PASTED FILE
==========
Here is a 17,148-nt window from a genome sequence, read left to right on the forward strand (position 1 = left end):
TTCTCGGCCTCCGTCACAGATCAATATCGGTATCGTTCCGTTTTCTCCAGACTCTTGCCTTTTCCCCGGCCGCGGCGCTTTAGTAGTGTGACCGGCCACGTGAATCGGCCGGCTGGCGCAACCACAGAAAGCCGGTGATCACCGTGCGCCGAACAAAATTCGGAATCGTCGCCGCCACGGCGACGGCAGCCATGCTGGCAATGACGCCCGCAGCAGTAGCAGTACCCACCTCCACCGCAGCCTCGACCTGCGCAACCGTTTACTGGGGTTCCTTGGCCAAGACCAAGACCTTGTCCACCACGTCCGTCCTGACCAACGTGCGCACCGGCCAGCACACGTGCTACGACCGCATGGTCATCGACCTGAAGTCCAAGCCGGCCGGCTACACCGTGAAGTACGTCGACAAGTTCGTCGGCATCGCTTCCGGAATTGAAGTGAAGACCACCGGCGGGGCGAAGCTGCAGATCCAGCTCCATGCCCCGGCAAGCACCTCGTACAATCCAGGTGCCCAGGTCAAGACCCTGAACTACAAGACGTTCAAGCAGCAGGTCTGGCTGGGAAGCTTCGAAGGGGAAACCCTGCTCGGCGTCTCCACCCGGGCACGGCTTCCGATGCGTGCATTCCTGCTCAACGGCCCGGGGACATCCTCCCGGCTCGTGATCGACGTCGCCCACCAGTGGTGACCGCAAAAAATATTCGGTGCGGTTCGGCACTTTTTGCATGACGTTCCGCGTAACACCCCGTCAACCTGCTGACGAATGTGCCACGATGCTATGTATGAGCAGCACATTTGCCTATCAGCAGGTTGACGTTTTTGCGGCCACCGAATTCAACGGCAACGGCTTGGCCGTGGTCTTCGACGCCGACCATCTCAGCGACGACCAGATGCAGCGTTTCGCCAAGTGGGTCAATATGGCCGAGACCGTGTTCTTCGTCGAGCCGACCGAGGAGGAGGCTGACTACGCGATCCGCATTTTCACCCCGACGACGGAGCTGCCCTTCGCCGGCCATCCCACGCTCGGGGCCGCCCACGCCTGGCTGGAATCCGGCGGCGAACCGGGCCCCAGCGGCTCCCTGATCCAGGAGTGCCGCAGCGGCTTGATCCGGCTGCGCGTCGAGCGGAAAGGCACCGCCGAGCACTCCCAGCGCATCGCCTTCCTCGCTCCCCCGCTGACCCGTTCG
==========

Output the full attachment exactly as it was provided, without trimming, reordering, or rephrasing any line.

Here is a 17,148-nt window from a genome sequence, read left to right on the forward strand (position 1 = left end):
TTCTCGGCCTCCGTCACAGATCAATATCGGTATCGTTCCGTTTTCTCCAGACTCTTGCCTTTTCCCCGGCCGCGGCGCTTTAGTAGTGTGACCGGCCACGTGAATCGGCCGGCTGGCGCAACCACAGAAAGCCGGTGATCACCGTGCGCCGAACAAAATTCGGAATCGTCGCCGCCACGGCGACGGCAGCCATGCTGGCAATGACGCCCGCAGCAGTAGCAGTACCCACCTCCACCGCAGCCTCGACCTGCGCAACCGTTTACTGGGGTTCCTTGGCCAAGACCAAGACCTTGTCCACCACGTCCGTCCTGACCAACGTGCGCACCGGCCAGCACACGTGCTACGACCGCATGGTCATCGACCTGAAGTCCAAGCCGGCCGGCTACACCGTGAAGTACGTCGACAAGTTCGTCGGCATCGCTTCCGGAATTGAAGTGAAGACCACCGGCGGGGCGAAGCTGCAGATCCAGCTCCATGCCCCGGCAAGCACCTCGTACAATCCAGGTGCCCAGGTCAAGACCCTGAACTACAAGACGTTCAAGCAGCAGGTCTGGCTGGGAAGCTTCGAAGGGGAAACCCTGCTCGGCGTCTCCACCCGGGCACGGCTTCCGATGCGTGCATTCCTGCTCAACGGCCCGGGGACATCCTCCCGGCTCGTGATCGACGTCGCCCACCAGTGGTGACCGCAAAAAATATTCGGTGCGGTTCGGCACTTTTTGCATGACGTTCCGCGTAACACCCCGTCAACCTGCTGACGAATGTGCCACGATGCTATGTATGAGCAGCACATTTGCCTATCAGCAGGTTGACGTTTTTGCGGCCACCGAATTCAACGGCAACGGCTTGGCCGTGGTCTTCGACGCCGACCATCTCAGCGACGACCAGATGCAGCGTTTCGCCAAGTGGGTCAATATGGCCGAGACCGTGTTCTTCGTCGAGCCGACCGAGGAGGAGGCTGACTACGCGATCCGCATTTTCACCCCGACGACGGAGCTGCCCTTCGCCGGCCATCCCACGCTCGGGGCCGCCCACGCCTGGCTGGAATCCGGCGGCGAACCGGGCCCCAGCGGCTCCCTGATCCAGGAGTGCCGCAGCGGCTTGATCCGGCTGCGCGTCGAGCGGAAAGGCACCGCCGAGCACTCCCAGCGCATCGCCTTCCTCGCTCCCCCGCTGACCCGTTCG